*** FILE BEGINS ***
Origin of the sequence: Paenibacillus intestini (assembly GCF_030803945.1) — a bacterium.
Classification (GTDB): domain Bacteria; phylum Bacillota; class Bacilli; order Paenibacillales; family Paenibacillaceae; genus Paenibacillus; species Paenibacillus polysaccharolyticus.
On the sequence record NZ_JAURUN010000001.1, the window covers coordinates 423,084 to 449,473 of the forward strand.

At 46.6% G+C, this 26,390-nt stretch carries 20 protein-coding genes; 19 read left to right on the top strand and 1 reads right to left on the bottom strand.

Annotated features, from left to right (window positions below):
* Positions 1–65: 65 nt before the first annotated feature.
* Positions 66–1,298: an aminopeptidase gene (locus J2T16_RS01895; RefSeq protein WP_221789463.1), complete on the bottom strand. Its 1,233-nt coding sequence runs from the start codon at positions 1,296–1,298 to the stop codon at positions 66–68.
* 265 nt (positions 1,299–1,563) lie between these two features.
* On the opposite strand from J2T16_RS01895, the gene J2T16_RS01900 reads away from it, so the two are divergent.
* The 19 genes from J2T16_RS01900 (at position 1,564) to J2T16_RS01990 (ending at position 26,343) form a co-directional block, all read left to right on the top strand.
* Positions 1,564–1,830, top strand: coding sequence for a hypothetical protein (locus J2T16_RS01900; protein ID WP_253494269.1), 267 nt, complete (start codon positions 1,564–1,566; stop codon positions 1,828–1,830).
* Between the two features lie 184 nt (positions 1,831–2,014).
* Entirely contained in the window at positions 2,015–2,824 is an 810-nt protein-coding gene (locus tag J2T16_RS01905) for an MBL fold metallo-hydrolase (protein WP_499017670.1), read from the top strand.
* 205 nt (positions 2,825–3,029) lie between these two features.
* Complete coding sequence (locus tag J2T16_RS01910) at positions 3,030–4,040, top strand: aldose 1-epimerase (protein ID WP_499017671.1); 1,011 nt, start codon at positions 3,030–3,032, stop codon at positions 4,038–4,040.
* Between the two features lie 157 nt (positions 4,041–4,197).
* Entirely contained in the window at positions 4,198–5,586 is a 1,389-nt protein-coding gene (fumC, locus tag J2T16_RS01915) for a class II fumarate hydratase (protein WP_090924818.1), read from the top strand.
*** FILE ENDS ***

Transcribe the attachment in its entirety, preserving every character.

Origin of the sequence: Paenibacillus intestini (assembly GCF_030803945.1) — a bacterium.
Classification (GTDB): domain Bacteria; phylum Bacillota; class Bacilli; order Paenibacillales; family Paenibacillaceae; genus Paenibacillus; species Paenibacillus polysaccharolyticus.
On the sequence record NZ_JAURUN010000001.1, the window covers coordinates 423,084 to 449,473 of the forward strand.

At 46.6% G+C, this 26,390-nt stretch carries 20 protein-coding genes; 19 read left to right on the top strand and 1 reads right to left on the bottom strand.

Annotated features, from left to right (window positions below):
* Positions 1–65: 65 nt before the first annotated feature.
* Positions 66–1,298: an aminopeptidase gene (locus J2T16_RS01895; RefSeq protein WP_221789463.1), complete on the bottom strand. Its 1,233-nt coding sequence runs from the start codon at positions 1,296–1,298 to the stop codon at positions 66–68.
* 265 nt (positions 1,299–1,563) lie between these two features.
* On the opposite strand from J2T16_RS01895, the gene J2T16_RS01900 reads away from it, so the two are divergent.
* The 19 genes from J2T16_RS01900 (at position 1,564) to J2T16_RS01990 (ending at position 26,343) form a co-directional block, all read left to right on the top strand.
* Positions 1,564–1,830, top strand: coding sequence for a hypothetical protein (locus J2T16_RS01900; protein ID WP_253494269.1), 267 nt, complete (start codon positions 1,564–1,566; stop codon positions 1,828–1,830).
* Between the two features lie 184 nt (positions 1,831–2,014).
* Entirely contained in the window at positions 2,015–2,824 is an 810-nt protein-coding gene (locus tag J2T16_RS01905) for an MBL fold metallo-hydrolase (protein WP_499017670.1), read from the top strand.
* 205 nt (positions 2,825–3,029) lie between these two features.
* Complete coding sequence (locus tag J2T16_RS01910) at positions 3,030–4,040, top strand: aldose 1-epimerase (protein ID WP_499017671.1); 1,011 nt, start codon at positions 3,030–3,032, stop codon at positions 4,038–4,040.
* Between the two features lie 157 nt (positions 4,041–4,197).
* Entirely contained in the window at positions 4,198–5,586 is a 1,389-nt protein-coding gene (fumC, locus tag J2T16_RS01915) for a class II fumarate hydratase (protein WP_090924818.1), read from the top strand.